Liverpool marks the 50th anniversary of Martin Luther King speechBy Tom Dootson
An iconic Liverpool landmark opened its doors to the public to mark the 50th anniversary of Dr Martin Luther King's "I Have A Dream" speech. Albert Dock's Martin Luther King Jr building (formerly the Dock Traffic Office) welcomed visitors for a host of free activities today from 11am-5pm.
The Grade 1 listed building was built in 1848 and was once the home of Granada TV. At present the building houses National Museums Liverpool staff.
Dr King's legendary speech will be played at intervals throughout the day. Visitors can take part in art workshops, watch short films produced by young people, listen to live poetry, and enjoy dance performances by Greenhouse Dance project.
Dr Richard Benjamin, Head of the International Slavery Museum, officially welcomed visitors to the event.
Linking to Dr King's speech, Merseyside film-maker Chase Johnston-Lynch has been interviewing Merseysiders about their hopes and dreams for the future. Chase's film will be shown during the day and visitors will get the chance to tell Chase about their aspirations for the world.
Dr Richard Benjamin, Head of the International Slavery Museum, said: "We named the building after Dr Martin Luther King Jr last year and were keen to mark the anniversary of his famous “I Have a Dream” speech. We were very fortunate to have Dr King's son, Martin Luther King III, visit us last year and give us his blessing in naming the building after his remarkable father.'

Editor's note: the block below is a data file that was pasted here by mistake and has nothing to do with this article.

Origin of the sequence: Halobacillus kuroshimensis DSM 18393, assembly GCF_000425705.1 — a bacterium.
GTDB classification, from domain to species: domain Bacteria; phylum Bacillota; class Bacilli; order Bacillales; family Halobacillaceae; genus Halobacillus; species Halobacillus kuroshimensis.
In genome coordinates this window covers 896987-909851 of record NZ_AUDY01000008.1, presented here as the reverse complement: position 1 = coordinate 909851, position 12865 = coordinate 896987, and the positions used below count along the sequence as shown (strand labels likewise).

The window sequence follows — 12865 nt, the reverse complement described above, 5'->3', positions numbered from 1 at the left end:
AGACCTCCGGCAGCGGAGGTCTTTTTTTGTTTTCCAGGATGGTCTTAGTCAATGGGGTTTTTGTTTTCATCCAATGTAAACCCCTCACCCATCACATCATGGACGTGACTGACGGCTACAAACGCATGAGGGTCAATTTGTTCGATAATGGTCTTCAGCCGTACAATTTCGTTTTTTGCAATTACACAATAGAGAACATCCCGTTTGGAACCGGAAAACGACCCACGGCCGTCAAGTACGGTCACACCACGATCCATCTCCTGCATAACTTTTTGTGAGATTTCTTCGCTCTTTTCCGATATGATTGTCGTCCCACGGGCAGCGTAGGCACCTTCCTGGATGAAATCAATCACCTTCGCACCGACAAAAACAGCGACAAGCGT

"People will get a rare chance to see inside the building and take part in family activities as well as learning about the remarkable life and struggle of Dr King."
Between 3-5pm there will be a film screening of PBS America's "Citizen King" documentary at the International Slavery Museum which gives an insight into the dramatic civil rights struggle.
Long-term, National Museums Liverpool hopes to expand the International Slavery Museum into the Dr Martin Luther King Jr Building which would become a state-of-the-art education and research centre.
The building would become the front door of the International Slavery Museum. Currently the display galleries are contained within the Merseyside Maritime Museum on the third floor. The plan is that a striking glass walkway would connect the Martin Luther King Building to the International Slavery Museum. This development work is subject to further funding.
Dr Benjamin added: "Since opening in 2007, the International Slavery Museum has grown in strength and influence. Our aim is to expand and evolve and become the leading museum and research centre in the world on slavery as well as being an active campaigner for social justice."